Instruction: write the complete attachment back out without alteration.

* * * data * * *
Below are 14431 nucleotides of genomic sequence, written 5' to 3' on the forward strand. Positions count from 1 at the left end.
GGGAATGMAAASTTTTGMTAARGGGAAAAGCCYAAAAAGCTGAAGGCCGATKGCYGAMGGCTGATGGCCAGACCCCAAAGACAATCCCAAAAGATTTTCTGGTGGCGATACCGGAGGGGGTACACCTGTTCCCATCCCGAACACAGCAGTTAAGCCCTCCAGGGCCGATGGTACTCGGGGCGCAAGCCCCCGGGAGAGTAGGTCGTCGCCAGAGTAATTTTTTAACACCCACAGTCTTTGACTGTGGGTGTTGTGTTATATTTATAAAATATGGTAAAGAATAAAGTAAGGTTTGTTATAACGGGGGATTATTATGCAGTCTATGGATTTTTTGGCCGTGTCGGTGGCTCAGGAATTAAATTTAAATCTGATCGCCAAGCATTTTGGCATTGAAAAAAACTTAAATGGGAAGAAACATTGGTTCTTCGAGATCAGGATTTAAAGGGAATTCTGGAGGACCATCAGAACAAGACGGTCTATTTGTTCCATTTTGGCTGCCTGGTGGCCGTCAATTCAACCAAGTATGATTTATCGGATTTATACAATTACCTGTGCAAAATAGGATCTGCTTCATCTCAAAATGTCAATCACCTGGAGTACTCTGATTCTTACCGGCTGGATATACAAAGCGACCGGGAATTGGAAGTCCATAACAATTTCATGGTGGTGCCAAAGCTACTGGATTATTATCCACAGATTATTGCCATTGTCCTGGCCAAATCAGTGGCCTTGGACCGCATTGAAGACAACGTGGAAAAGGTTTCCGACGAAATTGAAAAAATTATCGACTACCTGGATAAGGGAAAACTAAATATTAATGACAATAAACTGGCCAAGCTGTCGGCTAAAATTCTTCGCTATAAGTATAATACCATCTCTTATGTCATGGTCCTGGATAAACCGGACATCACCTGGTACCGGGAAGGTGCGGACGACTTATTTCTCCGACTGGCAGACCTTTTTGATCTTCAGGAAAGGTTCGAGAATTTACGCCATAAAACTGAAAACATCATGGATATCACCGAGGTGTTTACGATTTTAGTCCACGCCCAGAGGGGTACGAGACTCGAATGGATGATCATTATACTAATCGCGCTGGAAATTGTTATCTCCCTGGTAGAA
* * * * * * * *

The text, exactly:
Below are 14431 nucleotides of genomic sequence, written 5' to 3' on the forward strand. Positions count from 1 at the left end.
GGGAATGMAAASTTTTGMTAARGGGAAAAGCCYAAAAAGCTGAAGGCCGATKGCYGAMGGCTGATGGCCAGACCCCAAAGACAATCCCAAAAGATTTTCTGGTGGCGATACCGGAGGGGGTACACCTGTTCCCATCCCGAACACAGCAGTTAAGCCCTCCAGGGCCGATGGTACTCGGGGCGCAAGCCCCCGGGAGAGTAGGTCGTCGCCAGAGTAATTTTTTAACACCCACAGTCTTTGACTGTGGGTGTTGTGTTATATTTATAAAATATGGTAAAGAATAAAGTAAGGTTTGTTATAACGGGGGATTATTATGCAGTCTATGGATTTTTTGGCCGTGTCGGTGGCTCAGGAATTAAATTTAAATCTGATCGCCAAGCATTTTGGCATTGAAAAAAACTTAAATGGGAAGAAACATTGGTTCTTCGAGATCAGGATTTAAAGGGAATTCTGGAGGACCATCAGAACAAGACGGTCTATTTGTTCCATTTTGGCTGCCTGGTGGCCGTCAATTCAACCAAGTATGATTTATCGGATTTATACAATTACCTGTGCAAAATAGGATCTGCTTCATCTCAAAATGTCAATCACCTGGAGTACTCTGATTCTTACCGGCTGGATATACAAAGCGACCGGGAATTGGAAGTCCATAACAATTTCATGGTGGTGCCAAAGCTACTGGATTATTATCCACAGATTATTGCCATTGTCCTGGCCAAATCAGTGGCCTTGGACCGCATTGAAGACAACGTGGAAAAGGTTTCCGACGAAATTGAAAAAATTATCGACTACCTGGATAAGGGAAAACTAAATATTAATGACAATAAACTGGCCAAGCTGTCGGCTAAAATTCTTCGCTATAAGTATAATACCATCTCTTATGTCATGGTCCTGGATAAACCGGACATCACCTGGTACCGGGAAGGTGCGGACGACTTATTTCTCCGACTGGCAGACCTTTTTGATCTTCAGGAAAGGTTCGAGAATTTACGCCATAAAACTGAAAACATCATGGATATCACCGAGGTGTTTACGATTTTAGTCCACGCCCAGAGGGGTACGAGACTCGAATGGATGATCATTATACTAATCGCGCTGGAAATTGTTATCTCCCTGGTAGAA